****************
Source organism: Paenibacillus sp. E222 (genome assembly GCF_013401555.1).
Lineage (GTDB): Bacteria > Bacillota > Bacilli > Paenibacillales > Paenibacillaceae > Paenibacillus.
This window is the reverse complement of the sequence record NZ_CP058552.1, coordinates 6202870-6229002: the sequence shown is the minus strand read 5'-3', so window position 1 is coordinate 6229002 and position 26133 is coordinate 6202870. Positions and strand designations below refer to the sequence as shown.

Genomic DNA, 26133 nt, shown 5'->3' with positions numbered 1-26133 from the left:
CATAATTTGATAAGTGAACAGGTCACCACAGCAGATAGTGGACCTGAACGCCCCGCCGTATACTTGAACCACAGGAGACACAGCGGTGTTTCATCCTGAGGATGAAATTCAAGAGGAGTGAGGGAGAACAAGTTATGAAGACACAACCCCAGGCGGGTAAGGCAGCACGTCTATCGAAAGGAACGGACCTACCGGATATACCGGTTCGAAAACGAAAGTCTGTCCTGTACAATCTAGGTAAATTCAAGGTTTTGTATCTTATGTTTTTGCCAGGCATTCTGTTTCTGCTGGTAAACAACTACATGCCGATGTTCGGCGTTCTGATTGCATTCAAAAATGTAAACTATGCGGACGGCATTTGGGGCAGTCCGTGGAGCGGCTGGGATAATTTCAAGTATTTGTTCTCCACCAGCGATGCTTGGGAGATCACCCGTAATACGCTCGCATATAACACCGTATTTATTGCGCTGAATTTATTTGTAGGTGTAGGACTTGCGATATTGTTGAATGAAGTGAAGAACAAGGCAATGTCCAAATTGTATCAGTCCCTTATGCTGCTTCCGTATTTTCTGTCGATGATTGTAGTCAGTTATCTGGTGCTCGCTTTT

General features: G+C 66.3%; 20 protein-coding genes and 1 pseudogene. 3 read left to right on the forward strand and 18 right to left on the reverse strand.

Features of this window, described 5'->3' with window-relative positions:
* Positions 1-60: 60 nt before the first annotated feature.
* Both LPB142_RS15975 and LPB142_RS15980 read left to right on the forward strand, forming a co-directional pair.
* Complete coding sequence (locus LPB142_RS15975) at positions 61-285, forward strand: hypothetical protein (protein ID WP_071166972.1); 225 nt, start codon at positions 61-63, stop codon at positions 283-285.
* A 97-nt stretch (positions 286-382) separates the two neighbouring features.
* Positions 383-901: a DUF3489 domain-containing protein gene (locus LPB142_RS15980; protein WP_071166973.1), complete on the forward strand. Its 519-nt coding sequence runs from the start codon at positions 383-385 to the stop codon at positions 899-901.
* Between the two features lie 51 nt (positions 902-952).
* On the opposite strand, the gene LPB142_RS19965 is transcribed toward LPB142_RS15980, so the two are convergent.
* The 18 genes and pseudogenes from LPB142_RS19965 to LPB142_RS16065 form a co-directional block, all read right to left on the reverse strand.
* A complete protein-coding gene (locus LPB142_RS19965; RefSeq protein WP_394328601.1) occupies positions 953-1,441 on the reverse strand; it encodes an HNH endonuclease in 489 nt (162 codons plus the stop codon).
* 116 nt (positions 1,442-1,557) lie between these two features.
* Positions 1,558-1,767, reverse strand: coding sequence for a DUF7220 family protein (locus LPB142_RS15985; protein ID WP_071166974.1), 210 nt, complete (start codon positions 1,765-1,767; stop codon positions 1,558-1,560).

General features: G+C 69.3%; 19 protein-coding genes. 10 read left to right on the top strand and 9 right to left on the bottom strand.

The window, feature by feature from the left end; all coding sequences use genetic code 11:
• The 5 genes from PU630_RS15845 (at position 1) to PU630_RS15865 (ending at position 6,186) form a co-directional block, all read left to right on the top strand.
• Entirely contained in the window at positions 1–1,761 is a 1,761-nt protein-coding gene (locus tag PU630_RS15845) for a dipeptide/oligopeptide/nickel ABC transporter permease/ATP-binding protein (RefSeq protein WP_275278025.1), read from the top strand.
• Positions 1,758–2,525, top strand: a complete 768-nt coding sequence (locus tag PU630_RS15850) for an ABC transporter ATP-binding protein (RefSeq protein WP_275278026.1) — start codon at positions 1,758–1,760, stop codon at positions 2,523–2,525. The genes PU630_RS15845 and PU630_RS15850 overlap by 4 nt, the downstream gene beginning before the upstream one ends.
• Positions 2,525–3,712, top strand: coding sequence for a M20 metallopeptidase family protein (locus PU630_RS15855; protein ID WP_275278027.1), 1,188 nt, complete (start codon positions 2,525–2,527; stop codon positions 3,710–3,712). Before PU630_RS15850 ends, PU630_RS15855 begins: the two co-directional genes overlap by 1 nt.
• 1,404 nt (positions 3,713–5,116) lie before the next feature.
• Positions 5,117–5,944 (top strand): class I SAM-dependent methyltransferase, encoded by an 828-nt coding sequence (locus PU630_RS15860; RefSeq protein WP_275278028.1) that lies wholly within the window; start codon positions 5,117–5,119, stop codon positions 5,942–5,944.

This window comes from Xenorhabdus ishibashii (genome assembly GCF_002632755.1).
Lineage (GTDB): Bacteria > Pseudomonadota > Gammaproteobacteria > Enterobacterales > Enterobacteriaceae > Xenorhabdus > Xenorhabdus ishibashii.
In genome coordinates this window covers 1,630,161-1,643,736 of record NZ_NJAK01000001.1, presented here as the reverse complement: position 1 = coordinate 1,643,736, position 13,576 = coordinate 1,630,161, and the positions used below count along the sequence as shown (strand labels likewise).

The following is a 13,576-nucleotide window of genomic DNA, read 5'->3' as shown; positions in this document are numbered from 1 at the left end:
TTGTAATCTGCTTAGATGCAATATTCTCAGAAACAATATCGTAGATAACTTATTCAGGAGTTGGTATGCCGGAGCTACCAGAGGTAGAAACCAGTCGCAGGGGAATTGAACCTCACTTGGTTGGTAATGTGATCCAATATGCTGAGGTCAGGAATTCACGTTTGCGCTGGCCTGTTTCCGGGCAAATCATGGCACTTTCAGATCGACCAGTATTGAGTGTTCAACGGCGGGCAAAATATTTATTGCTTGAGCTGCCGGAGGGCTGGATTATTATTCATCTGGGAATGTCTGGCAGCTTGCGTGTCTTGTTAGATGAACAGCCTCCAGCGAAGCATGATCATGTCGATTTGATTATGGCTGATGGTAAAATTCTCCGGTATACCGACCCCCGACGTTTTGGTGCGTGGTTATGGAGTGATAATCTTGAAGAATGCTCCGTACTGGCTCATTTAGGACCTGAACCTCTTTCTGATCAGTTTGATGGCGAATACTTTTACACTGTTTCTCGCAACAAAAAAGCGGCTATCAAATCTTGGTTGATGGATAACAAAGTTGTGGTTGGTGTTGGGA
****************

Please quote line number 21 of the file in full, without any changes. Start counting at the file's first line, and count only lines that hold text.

• The 5 genes from PU630_RS15845 (at position 1) to PU630_RS15865 (ending at position 6,186) form a co-directional block, all read left to right on the top strand.